Sheep Society Facts
SCBS' primary program focuses on the development and maintenance of water sources and habitat improvement in the California deserts, including state and federal lands, military bases and mitigation areas.
SCBS members and volunteers perform surveys to determine site specific requirements, construct new water holding facilities, enhance existing water source, clear tinajas, and eliminate non-native tamarisk and other invasive vegetation.
With a reliable water source and a secure location, desert bighorn sheep and other wildlife species are attracted onto the new ranges.
SCBS members monitor and maintain each site to ensure a permanent year-round water supply.
To date, over 70 wildlife drinkers and countless natural springs have been constructed and maintained, and many others are planned.
The typical wildlife drinker project takes place in extremely remote terrain, often necessitating the use of helicopters to shuttle in supplies, equipment and workers.
Most projects are completed within a week, with the majority of the physical labor taking place over a two-day period.
Not including the hundreds of hours of labor contributed by SCBS and its volunteers, the cost of the average installation is about $35,000 to $40,000.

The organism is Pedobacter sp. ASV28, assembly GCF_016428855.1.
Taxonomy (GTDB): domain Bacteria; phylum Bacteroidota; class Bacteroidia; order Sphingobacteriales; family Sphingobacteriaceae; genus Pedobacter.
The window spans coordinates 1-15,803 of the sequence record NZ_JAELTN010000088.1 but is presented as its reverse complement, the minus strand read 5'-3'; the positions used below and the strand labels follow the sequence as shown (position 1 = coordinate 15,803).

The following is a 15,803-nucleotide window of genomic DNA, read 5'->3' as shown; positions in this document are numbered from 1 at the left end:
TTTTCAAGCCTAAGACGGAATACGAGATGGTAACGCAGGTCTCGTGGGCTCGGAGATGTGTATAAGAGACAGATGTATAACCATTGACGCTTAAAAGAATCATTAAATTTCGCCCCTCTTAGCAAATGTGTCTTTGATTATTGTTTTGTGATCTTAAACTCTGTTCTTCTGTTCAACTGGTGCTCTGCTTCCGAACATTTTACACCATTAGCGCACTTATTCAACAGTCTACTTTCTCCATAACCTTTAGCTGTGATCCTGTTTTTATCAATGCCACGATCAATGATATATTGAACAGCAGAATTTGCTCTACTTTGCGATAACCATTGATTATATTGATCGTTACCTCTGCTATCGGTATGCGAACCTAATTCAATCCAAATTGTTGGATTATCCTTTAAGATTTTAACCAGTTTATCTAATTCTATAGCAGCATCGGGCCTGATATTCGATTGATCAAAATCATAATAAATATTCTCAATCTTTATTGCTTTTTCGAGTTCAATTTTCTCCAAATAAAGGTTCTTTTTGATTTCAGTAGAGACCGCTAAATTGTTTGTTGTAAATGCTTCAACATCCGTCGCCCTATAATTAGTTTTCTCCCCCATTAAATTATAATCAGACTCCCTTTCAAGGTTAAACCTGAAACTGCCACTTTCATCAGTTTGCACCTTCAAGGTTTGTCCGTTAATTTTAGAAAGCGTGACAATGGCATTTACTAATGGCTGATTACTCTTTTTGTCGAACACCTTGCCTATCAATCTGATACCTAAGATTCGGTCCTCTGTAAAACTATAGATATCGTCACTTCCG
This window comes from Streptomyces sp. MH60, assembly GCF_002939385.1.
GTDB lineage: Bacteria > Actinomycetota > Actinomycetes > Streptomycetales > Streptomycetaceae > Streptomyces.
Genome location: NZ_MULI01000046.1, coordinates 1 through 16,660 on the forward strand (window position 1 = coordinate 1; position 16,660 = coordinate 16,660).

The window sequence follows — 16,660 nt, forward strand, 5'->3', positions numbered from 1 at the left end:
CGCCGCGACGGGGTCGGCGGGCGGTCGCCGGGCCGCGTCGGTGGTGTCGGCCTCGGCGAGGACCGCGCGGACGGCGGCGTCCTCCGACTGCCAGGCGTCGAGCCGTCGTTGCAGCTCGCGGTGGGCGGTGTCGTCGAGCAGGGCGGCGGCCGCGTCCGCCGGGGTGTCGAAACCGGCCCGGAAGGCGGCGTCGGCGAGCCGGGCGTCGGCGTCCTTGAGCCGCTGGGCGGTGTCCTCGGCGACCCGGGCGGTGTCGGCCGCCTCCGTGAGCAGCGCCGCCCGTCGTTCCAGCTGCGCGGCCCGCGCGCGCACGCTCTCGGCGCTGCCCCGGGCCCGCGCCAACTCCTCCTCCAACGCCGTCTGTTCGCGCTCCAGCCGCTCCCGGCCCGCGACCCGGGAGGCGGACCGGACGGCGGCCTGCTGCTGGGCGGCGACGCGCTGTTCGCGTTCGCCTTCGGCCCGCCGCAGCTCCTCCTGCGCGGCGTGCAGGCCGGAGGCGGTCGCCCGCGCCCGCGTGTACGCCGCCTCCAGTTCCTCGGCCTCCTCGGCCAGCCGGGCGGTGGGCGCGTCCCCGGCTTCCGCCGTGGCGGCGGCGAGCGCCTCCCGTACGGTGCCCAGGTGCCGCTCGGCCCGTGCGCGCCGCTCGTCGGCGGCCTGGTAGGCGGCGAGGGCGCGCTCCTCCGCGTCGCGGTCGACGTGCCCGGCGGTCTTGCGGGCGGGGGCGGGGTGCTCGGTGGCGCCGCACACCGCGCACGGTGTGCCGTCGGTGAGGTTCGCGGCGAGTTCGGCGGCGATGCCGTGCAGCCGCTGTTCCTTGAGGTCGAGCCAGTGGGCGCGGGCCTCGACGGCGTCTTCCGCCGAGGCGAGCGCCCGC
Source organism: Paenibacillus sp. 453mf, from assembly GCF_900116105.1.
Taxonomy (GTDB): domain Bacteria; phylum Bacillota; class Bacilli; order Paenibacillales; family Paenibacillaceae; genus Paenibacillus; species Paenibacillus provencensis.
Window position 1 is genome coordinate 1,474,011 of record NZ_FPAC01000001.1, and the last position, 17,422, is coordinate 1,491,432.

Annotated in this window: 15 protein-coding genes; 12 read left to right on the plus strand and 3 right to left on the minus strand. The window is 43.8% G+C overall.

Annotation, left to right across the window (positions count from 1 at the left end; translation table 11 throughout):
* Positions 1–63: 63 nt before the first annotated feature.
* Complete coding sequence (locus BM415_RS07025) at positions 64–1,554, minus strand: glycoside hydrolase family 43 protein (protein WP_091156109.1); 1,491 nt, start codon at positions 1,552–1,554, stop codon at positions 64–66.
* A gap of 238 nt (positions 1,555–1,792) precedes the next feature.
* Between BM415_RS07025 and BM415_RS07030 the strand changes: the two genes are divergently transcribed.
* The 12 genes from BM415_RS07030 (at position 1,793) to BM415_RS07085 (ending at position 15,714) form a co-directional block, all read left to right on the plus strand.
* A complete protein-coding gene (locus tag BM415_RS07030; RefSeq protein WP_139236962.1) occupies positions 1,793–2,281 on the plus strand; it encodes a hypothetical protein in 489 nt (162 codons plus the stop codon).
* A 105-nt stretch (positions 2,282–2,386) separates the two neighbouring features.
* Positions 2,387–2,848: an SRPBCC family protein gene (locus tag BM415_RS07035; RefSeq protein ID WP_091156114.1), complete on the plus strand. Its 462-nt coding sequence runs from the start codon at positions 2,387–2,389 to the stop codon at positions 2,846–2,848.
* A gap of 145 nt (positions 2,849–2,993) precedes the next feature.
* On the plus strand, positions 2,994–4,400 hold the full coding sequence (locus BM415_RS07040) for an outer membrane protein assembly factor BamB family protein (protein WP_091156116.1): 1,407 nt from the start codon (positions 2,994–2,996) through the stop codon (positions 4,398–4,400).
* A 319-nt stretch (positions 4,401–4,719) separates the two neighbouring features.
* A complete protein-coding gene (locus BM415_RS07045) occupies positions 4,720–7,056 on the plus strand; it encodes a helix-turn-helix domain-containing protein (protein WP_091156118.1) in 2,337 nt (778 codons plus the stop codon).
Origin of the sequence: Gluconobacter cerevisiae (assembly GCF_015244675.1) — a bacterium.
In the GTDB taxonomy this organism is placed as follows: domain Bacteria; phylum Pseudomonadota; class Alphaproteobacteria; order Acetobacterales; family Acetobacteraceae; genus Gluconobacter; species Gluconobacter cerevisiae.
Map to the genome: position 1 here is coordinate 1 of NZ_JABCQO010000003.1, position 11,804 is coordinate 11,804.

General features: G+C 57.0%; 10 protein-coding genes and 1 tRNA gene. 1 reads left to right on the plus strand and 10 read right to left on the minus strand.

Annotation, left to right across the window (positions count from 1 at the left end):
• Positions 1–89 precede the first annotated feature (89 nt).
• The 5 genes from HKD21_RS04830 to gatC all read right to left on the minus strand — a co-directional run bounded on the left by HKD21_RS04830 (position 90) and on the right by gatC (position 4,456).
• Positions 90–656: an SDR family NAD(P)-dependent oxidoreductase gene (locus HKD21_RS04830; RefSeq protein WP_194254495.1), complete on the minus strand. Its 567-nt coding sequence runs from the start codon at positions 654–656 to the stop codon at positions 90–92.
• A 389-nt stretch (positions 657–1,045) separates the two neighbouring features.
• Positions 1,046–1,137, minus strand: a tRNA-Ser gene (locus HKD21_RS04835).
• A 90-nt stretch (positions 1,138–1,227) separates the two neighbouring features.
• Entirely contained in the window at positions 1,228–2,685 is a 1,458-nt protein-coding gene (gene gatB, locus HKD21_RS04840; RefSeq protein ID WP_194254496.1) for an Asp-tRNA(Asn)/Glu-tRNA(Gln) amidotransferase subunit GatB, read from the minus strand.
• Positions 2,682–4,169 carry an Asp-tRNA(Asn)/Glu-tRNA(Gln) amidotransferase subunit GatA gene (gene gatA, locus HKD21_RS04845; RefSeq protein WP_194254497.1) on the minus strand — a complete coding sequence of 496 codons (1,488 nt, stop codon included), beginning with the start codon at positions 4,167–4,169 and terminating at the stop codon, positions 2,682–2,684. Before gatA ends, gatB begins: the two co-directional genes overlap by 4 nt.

SCBS and the California Department of Fish & Wildlife (CDFW) have an ongoing program in place to restore desert bighorn sheep to the California desert and mountain ranges. This effort involves the capture and translocation of the bighorn into areas where water sources have been reestablished and ranges enhanced.
It is anticipated that the transplanted sheep will establish viable populations in the new ranges and supplement remnant groups, thus restoring vitality to the herd and assuring perpetuation of a strong and healthy species.
During the capture process, the sheep are given a complete medical examination by DFW biologists. This procedure helps determine the general health of the herd and alerts wildlife management agencies to any developing programs that may affect the success of the reolcation project or the herd in general.
Like the water for wildlife project, the translocations are expensive. The average project, involving about twenty sheep, costs approximately $50,000 plus. SCBS has helped supply volunteers and funding to help offset the costs associated with capture and translocation programs.